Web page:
I downloaded the Ubuntu 13.04 32-bit image from ubuntu.com. I am trying to create a bootable image of USB drive.

Startup Disk Creator is able to recognize the USB correctly and automatically. When I choose the ISO by clicking on Other..., it doesn't throw any error, but the file does not appear in the Startup Disk Creator window.

The ISO is 705 MB in size and I am on 12.10. I tried creating an empty ISO file and it is not being recognized.

Can you please help me in this regard ? Thanks in advance.

  • 3
    Please consider uploading screenshots of the Startup Disk Creator: before choosing the ISO, and after choosing it.
    – edwin
    Jul 13, 2013 at 16:01
  • Take a look at my answer Here, it might help.
    – Mitch
    Jul 13, 2013 at 16:05
  • I followed the same set of steps as given in the link
    – user174879
    Jul 13, 2013 at 16:35
  • Unfortunately I do not have enough 'reputation' to post images here, but it is same before and choosing the file, no effect
    – user174879
    Jul 14, 2013 at 4:07
  • Reviewers: when this question was asked, 12.10 was on topic.
    – guntbert
    Jun 5, 2016 at 11:38

2 Answers 2


Try doing it another way. First, determine what device node your USB stick is (usually /dev/sdb unless you have another storage device plugged in or multiple hard drives).

(To verify, you can open the Disks application that comes with Ubuntu, find your disk and click it, then look right under it for the device node.)

All you have to do now is open a terminal with Ctrl+Alt+T and run

sudo  dd  if=/path/to/ubuntu.iso  of=/dev/sdX  bs=8M

where /path/to/ubuntu.iso is the actual path to the Ubuntu ISO and /dev/sdX is your USB stick device node. That never failed me.

  • 1
    One should be careful to choose the right device (/dev/sdX) before doing this. dd can wipe clean entire disks!
    – edwin
    Jul 13, 2013 at 16:28
  • Thanks a lot. It worked, but it looks like the USB drive is not bootable.
    – user174879
    Jul 13, 2013 at 18:12
  • Are you sure you used /dev/sdx, not /dev/sdx1? If you dd to a partition, it won't work. You need to use the entire drive. Also, if your BIOS for some reason can't boot from USB, plop may help, see plop.at/en/bootmanager/download.html . If you use EFI and the machine came with Windows 8, make sure to disable "secure boot" first, as well as Windows Fast Boot.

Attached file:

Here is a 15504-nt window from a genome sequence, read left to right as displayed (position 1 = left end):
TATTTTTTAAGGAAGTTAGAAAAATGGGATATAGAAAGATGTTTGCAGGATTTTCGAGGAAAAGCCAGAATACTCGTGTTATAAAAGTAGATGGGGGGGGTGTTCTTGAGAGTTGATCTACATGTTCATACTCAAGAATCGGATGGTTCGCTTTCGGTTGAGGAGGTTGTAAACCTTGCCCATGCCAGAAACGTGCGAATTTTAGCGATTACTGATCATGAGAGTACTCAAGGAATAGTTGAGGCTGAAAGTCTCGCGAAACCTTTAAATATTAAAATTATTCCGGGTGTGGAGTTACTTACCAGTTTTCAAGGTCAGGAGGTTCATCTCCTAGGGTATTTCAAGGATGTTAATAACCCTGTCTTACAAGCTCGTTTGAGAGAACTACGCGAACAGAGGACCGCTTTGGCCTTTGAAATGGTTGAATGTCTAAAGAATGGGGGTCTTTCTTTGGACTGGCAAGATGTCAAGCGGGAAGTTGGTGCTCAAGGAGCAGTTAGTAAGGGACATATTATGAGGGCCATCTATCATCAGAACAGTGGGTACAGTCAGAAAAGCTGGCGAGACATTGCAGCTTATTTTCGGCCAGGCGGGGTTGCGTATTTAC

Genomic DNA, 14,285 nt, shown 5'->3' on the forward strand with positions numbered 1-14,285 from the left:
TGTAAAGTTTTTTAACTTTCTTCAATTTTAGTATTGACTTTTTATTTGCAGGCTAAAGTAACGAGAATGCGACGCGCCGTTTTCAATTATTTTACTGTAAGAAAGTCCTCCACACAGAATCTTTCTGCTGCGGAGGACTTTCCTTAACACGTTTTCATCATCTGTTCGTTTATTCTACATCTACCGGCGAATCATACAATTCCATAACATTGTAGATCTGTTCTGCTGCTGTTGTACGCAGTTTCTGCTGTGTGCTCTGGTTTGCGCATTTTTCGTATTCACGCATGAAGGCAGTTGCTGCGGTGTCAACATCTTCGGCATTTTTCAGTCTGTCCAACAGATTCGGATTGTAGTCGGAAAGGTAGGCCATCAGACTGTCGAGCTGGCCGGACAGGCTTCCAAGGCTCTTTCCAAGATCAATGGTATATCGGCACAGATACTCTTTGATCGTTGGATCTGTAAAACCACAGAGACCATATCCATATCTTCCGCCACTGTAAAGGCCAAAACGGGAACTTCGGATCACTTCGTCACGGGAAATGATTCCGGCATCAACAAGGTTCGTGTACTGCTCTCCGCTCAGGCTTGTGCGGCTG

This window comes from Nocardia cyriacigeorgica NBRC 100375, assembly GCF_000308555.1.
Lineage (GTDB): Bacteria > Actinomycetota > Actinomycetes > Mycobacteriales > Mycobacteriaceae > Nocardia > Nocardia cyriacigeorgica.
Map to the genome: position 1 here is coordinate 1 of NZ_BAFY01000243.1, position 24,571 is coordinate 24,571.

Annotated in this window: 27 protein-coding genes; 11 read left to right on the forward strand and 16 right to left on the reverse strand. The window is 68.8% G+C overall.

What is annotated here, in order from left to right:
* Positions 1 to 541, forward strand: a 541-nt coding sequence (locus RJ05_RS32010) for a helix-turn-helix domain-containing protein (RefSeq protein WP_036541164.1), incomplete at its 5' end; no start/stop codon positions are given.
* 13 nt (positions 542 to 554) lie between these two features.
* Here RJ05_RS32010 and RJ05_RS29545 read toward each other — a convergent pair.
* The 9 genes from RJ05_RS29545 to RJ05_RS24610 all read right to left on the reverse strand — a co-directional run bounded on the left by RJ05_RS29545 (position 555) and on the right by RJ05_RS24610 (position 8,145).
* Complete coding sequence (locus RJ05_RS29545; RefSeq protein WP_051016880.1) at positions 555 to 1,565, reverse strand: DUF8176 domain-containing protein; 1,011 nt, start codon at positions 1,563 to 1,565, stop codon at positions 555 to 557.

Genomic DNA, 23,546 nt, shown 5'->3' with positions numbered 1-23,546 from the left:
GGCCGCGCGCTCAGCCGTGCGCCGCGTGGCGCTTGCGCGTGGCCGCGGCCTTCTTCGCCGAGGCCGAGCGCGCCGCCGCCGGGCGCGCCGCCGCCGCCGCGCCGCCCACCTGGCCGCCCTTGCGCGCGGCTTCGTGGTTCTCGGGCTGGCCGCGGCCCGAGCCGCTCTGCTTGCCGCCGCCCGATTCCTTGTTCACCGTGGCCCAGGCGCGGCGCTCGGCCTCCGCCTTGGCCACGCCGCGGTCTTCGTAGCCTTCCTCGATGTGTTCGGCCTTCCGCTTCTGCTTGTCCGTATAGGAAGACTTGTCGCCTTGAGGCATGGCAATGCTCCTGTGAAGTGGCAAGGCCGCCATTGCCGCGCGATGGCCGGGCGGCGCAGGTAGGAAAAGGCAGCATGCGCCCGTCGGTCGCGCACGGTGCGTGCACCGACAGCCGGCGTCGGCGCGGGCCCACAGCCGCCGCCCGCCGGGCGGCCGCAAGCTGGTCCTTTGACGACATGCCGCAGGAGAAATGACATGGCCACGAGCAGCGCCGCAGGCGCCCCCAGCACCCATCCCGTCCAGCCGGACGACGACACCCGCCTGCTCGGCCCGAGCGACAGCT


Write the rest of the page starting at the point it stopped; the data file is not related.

– ooa
    Jul 13, 2013 at 18:16
  • I used sdb1 which is shown in 'Disks' utility. Let me try sdx now
    – user174879
    Jul 13, 2013 at 19:26
  • same result with sdx as well. EFI/Windows8 is not my case. Need to try plop now
    – user174879
    Jul 13, 2013 at 19:45

Cloning tools

The cloning method described in the answer by ovc is very reliable, when used correctly, and it works with all hybrid iso files. Most iso files of modern linux distros are iso files.

dd is a cloning tool. It is very powerful but also dangerous, because it does what you tell it to do without questions. So if you tell it to wipe the family pictures ... and it a small typing error away. It has earned the nickname 'data destroyer'.

Instead you can use tools, that perform the same task under the hood, but help you select the target device and double-check that it is the correct drive. Starting with Ubuntu 16.04 LTS, the Ubuntu Startup Disk Creator, alias usb-creator-gtk, uses the cloning method. Disks alias gnome-disks can also clone from an iso file to a target device, usually a USB pendrive or memory card. These two tools are built into Ubuntu.

There are also other cloning tools, that can be installed into Ubuntu or Windows. mkusb can clone iso files and compressed image files. It can also create persistent live drives, and it can restore a USB boot drive to a standard storage device after the installation.

Win32 Disk Imager is a cloning tool for Windows, that can help you create a USB boot drive with Ubuntu.

Extracting tools

There are also many tools, that can create USB boot drives by extracting the content of the iso file to another file system and install a bootloader to the target device. Several of these tools work well and can be recommended, for example Rufus and Unetbootin.

But when the boot structure of the iso file changes (in a new version of Ubuntu), these extracting tools will have problems, until they are modified to recognize and manage the new boot structure. Older versions of the Ubuntu Startup Disk Creator (before 16.04 LTS) are affected by several bugs because of modifications of the syslinux boot structure in BIOS mode.

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